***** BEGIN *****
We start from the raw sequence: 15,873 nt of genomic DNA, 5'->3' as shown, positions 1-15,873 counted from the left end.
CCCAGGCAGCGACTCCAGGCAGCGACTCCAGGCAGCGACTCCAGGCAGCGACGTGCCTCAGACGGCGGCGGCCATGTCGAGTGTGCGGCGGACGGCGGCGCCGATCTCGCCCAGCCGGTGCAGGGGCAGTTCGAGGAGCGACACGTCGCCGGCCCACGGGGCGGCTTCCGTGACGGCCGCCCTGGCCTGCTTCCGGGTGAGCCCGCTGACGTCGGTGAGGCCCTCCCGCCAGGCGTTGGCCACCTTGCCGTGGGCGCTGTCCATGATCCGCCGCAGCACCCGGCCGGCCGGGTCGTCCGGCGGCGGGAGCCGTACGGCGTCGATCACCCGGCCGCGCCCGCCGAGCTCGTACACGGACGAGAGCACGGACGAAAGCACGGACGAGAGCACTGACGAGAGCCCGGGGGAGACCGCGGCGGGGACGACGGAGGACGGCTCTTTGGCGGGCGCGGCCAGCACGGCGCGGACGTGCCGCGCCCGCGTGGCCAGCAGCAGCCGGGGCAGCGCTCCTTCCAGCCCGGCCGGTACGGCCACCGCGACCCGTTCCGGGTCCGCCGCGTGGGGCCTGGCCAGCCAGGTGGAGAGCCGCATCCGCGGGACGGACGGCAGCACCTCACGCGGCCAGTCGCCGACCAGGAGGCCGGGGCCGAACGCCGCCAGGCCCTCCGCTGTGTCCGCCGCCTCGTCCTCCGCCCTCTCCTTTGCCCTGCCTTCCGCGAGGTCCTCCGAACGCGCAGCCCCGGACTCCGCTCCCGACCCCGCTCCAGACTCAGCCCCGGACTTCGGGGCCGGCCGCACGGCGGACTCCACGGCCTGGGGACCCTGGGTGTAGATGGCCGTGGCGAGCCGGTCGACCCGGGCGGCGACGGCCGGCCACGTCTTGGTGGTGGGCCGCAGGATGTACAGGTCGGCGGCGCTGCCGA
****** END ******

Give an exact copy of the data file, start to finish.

We start from the raw sequence: 15,873 nt of genomic DNA, 5'->3' as shown, positions 1-15,873 counted from the left end.
CCCAGGCAGCGACTCCAGGCAGCGACTCCAGGCAGCGACTCCAGGCAGCGACGTGCCTCAGACGGCGGCGGCCATGTCGAGTGTGCGGCGGACGGCGGCGCCGATCTCGCCCAGCCGGTGCAGGGGCAGTTCGAGGAGCGACACGTCGCCGGCCCACGGGGCGGCTTCCGTGACGGCCGCCCTGGCCTGCTTCCGGGTGAGCCCGCTGACGTCGGTGAGGCCCTCCCGCCAGGCGTTGGCCACCTTGCCGTGGGCGCTGTCCATGATCCGCCGCAGCACCCGGCCGGCCGGGTCGTCCGGCGGCGGGAGCCGTACGGCGTCGATCACCCGGCCGCGCCCGCCGAGCTCGTACACGGACGAGAGCACGGACGAAAGCACGGACGAGAGCACTGACGAGAGCCCGGGGGAGACCGCGGCGGGGACGACGGAGGACGGCTCTTTGGCGGGCGCGGCCAGCACGGCGCGGACGTGCCGCGCCCGCGTGGCCAGCAGCAGCCGGGGCAGCGCTCCTTCCAGCCCGGCCGGTACGGCCACCGCGACCCGTTCCGGGTCCGCCGCGTGGGGCCTGGCCAGCCAGGTGGAGAGCCGCATCCGCGGGACGGACGGCAGCACCTCACGCGGCCAGTCGCCGACCAGGAGGCCGGGGCCGAACGCCGCCAGGCCCTCCGCTGTGTCCGCCGCCTCGTCCTCCGCCCTCTCCTTTGCCCTGCCTTCCGCGAGGTCCTCCGAACGCGCAGCCCCGGACTCCGCTCCCGACCCCGCTCCAGACTCAGCCCCGGACTTCGGGGCCGGCCGCACGGCGGACTCCACGGCCTGGGGACCCTGGGTGTAGATGGCCGTGGCGAGCCGGTCGACCCGGGCGGCGACGGCCGGCCACGTCTTGGTGGTGGGCCGCAGGATGTACAGGTCGGCGGCGCTGCCGA